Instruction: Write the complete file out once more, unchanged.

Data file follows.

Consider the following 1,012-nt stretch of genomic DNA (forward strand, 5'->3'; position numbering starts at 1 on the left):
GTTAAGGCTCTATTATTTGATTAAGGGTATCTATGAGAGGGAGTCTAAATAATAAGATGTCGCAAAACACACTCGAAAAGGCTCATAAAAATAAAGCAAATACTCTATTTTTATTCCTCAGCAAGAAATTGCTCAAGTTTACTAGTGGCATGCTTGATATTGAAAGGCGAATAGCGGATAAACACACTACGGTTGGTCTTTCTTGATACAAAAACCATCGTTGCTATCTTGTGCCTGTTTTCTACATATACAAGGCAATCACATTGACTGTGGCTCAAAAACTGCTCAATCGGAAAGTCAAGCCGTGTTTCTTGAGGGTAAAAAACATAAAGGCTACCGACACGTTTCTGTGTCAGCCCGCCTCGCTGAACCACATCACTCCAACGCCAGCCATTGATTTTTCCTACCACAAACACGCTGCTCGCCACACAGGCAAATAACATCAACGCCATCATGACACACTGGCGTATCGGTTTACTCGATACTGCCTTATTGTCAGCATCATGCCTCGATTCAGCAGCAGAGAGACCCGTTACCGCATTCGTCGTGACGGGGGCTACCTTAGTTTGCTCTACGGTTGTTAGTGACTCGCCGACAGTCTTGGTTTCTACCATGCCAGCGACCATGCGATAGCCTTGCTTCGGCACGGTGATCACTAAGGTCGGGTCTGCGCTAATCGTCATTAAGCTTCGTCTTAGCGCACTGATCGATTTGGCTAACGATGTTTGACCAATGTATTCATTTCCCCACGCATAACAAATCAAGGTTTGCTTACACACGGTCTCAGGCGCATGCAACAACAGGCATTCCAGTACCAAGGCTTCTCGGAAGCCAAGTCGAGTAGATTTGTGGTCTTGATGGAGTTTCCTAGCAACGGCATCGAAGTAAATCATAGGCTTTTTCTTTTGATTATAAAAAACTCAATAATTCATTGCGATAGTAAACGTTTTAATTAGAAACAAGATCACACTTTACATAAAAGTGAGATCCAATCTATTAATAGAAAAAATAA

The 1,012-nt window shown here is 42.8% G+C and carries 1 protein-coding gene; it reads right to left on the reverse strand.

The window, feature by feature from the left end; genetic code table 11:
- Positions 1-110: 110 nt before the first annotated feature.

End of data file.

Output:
Consider the following 1,012-nt stretch of genomic DNA (forward strand, 5'->3'; position numbering starts at 1 on the left):
GTTAAGGCTCTATTATTTGATTAAGGGTATCTATGAGAGGGAGTCTAAATAATAAGATGTCGCAAAACACACTCGAAAAGGCTCATAAAAATAAAGCAAATACTCTATTTTTATTCCTCAGCAAGAAATTGCTCAAGTTTACTAGTGGCATGCTTGATATTGAAAGGCGAATAGCGGATAAACACACTACGGTTGGTCTTTCTTGATACAAAAACCATCGTTGCTATCTTGTGCCTGTTTTCTACATATACAAGGCAATCACATTGACTGTGGCTCAAAAACTGCTCAATCGGAAAGTCAAGCCGTGTTTCTTGAGGGTAAAAAACATAAAGGCTACCGACACGTTTCTGTGTCAGCCCGCCTCGCTGAACCACATCACTCCAACGCCAGCCATTGATTTTTCCTACCACAAACACGCTGCTCGCCACACAGGCAAATAACATCAACGCCATCATGACACACTGGCGTATCGGTTTACTCGATACTGCCTTATTGTCAGCATCATGCCTCGATTCAGCAGCAGAGAGACCCGTTACCGCATTCGTCGTGACGGGGGCTACCTTAGTTTGCTCTACGGTTGTTAGTGACTCGCCGACAGTCTTGGTTTCTACCATGCCAGCGACCATGCGATAGCCTTGCTTCGGCACGGTGATCACTAAGGTCGGGTCTGCGCTAATCGTCATTAAGCTTCGTCTTAGCGCACTGATCGATTTGGCTAACGATGTTTGACCAATGTATTCATTTCCCCACGCATAACAAATCAAGGTTTGCTTACACACGGTCTCAGGCGCATGCAACAACAGGCATTCCAGTACCAAGGCTTCTCGGAAGCCAAGTCGAGTAGATTTGTGGTCTTGATGGAGTTTCCTAGCAACGGCATCGAAGTAAATCATAGGCTTTTTCTTTTGATTATAAAAAACTCAATAATTCATTGCGATAGTAAACGTTTTAATTAGAAACAAGATCACACTTTACATAAAAGTGAGATCCAATCTATTAATAGAAAAAATAA

The 1,012-nt window shown here is 42.8% G+C and carries 1 protein-coding gene; it reads right to left on the reverse strand.

The window, feature by feature from the left end; genetic code table 11:
- Positions 1-110: 110 nt before the first annotated feature.